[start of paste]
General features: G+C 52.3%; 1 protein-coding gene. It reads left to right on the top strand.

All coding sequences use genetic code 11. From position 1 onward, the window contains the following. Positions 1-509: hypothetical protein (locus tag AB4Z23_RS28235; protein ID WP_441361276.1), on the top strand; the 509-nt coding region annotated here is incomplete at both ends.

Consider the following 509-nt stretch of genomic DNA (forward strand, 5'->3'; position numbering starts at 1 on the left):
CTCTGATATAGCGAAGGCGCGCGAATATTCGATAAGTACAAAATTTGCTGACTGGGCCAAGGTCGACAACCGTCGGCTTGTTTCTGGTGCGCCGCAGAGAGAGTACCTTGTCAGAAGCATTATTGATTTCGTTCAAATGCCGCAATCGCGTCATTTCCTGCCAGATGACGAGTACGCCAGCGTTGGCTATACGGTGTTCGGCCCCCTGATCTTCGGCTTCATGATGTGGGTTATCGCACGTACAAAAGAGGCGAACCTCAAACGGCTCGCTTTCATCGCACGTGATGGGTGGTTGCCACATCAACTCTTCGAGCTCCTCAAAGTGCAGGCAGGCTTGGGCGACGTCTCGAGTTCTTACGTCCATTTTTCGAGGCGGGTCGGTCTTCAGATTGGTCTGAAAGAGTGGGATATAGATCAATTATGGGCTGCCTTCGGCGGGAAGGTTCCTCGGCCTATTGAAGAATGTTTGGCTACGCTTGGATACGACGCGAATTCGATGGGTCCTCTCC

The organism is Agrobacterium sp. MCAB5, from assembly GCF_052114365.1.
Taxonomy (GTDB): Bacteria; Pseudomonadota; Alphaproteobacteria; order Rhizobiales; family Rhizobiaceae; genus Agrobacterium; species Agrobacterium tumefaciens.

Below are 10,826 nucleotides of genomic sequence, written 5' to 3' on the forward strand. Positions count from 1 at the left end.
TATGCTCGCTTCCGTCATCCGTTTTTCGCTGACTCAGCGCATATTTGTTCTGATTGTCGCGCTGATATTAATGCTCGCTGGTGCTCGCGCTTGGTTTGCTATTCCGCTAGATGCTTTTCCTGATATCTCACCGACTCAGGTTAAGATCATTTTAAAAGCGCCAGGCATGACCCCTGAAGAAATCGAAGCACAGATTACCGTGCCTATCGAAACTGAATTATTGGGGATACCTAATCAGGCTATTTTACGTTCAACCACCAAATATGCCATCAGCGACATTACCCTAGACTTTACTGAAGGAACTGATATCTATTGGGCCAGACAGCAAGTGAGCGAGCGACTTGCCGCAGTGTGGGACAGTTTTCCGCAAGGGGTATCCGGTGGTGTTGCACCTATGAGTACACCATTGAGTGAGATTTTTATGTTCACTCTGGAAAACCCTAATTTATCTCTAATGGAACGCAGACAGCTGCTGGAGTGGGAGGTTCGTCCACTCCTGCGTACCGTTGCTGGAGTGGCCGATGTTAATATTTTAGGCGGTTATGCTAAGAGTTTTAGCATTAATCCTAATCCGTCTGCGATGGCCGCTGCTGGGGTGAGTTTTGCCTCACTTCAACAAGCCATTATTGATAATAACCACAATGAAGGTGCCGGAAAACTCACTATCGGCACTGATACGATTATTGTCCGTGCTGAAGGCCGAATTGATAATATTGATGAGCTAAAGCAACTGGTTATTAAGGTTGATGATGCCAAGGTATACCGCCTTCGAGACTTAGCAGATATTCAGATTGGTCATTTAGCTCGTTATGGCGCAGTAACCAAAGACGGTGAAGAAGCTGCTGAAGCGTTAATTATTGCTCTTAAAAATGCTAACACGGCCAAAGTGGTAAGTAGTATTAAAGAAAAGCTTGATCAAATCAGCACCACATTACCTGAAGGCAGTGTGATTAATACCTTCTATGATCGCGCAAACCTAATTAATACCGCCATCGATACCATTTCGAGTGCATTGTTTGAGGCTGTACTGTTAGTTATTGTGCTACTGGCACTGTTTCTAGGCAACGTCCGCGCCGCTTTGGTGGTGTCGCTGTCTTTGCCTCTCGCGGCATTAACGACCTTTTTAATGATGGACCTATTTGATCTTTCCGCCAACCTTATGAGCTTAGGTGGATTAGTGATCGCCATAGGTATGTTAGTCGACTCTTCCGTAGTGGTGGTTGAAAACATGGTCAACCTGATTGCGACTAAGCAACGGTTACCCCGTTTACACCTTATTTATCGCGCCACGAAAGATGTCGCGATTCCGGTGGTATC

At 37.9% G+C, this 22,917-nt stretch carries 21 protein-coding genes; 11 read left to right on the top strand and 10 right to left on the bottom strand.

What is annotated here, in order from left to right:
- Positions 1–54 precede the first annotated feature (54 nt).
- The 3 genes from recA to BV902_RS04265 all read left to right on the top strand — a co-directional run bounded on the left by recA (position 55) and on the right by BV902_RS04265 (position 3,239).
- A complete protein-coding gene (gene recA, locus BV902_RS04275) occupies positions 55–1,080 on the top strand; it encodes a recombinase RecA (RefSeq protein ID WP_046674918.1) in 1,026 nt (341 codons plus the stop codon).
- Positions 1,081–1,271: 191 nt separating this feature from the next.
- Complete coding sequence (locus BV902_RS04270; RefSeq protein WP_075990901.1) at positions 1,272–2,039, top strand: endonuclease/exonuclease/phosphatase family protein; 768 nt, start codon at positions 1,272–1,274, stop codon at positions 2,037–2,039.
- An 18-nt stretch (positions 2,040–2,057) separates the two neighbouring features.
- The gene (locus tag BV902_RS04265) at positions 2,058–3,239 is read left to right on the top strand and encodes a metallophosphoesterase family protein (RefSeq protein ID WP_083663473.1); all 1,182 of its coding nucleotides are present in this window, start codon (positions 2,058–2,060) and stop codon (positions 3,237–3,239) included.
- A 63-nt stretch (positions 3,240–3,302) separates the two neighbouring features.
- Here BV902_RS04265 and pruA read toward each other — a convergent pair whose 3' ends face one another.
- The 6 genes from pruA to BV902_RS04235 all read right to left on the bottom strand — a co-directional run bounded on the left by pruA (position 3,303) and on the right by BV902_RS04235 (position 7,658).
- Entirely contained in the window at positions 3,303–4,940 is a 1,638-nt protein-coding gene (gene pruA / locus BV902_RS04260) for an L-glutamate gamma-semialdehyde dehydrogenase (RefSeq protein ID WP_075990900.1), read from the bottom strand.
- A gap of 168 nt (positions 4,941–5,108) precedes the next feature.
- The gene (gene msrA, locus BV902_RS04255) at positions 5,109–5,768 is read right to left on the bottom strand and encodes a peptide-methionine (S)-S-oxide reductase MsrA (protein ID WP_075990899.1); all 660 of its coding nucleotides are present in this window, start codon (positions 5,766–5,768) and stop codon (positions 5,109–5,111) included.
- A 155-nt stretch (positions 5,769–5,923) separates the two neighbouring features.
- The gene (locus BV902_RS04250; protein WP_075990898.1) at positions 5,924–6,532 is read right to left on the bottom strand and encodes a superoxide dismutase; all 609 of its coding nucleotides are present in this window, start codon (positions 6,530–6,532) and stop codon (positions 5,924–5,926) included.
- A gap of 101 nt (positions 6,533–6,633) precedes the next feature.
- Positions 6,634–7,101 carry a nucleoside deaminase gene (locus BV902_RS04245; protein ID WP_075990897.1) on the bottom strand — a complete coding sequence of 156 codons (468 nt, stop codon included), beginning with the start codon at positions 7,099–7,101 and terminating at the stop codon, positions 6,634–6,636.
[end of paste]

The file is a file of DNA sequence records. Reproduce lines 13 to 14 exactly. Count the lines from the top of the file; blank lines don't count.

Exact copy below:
- A complete protein-coding gene (gene recA, locus BV902_RS04275) occupies positions 55–1,080 on the top strand; it encodes a recombinase RecA (RefSeq protein ID WP_046674918.1) in 1,026 nt (341 codons plus the stop codon).
- Positions 1,081–1,271: 191 nt separating this feature from the next.